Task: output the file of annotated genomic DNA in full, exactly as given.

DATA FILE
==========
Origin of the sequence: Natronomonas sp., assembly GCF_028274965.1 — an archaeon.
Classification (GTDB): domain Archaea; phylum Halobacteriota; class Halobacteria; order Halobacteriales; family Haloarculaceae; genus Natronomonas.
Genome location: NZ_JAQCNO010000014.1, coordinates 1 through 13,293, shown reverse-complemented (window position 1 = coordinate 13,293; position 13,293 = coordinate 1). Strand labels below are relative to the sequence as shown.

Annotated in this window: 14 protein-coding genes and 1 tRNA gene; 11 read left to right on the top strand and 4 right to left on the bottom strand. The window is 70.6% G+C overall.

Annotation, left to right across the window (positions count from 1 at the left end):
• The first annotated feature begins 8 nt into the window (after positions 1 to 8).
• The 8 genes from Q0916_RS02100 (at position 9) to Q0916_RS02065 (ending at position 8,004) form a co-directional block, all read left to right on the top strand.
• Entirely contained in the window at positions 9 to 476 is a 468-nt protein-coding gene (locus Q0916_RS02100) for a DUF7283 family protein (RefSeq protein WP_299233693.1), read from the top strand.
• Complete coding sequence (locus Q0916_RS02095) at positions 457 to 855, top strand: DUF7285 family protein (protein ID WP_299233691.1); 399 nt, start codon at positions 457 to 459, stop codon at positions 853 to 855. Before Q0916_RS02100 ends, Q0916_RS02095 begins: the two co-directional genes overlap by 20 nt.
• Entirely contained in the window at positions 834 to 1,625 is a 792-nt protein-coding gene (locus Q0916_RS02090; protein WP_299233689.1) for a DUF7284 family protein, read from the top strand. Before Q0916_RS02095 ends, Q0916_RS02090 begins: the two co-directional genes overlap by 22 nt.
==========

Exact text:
Origin of the sequence: Natronomonas sp., assembly GCF_028274965.1 — an archaeon.
Classification (GTDB): domain Archaea; phylum Halobacteriota; class Halobacteria; order Halobacteriales; family Haloarculaceae; genus Natronomonas.
Genome location: NZ_JAQCNO010000014.1, coordinates 1 through 13,293, shown reverse-complemented (window position 1 = coordinate 13,293; position 13,293 = coordinate 1). Strand labels below are relative to the sequence as shown.

Annotated in this window: 14 protein-coding genes and 1 tRNA gene; 11 read left to right on the top strand and 4 right to left on the bottom strand. The window is 70.6% G+C overall.

Annotation, left to right across the window (positions count from 1 at the left end):
• The first annotated feature begins 8 nt into the window (after positions 1 to 8).
• The 8 genes from Q0916_RS02100 (at position 9) to Q0916_RS02065 (ending at position 8,004) form a co-directional block, all read left to right on the top strand.
• Entirely contained in the window at positions 9 to 476 is a 468-nt protein-coding gene (locus Q0916_RS02100) for a DUF7283 family protein (RefSeq protein WP_299233693.1), read from the top strand.
• Complete coding sequence (locus Q0916_RS02095) at positions 457 to 855, top strand: DUF7285 family protein (protein ID WP_299233691.1); 399 nt, start codon at positions 457 to 459, stop codon at positions 853 to 855. Before Q0916_RS02100 ends, Q0916_RS02095 begins: the two co-directional genes overlap by 20 nt.
• Entirely contained in the window at positions 834 to 1,625 is a 792-nt protein-coding gene (locus Q0916_RS02090; protein WP_299233689.1) for a DUF7284 family protein, read from the top strand. Before Q0916_RS02095 ends, Q0916_RS02090 begins: the two co-directional genes overlap by 22 nt.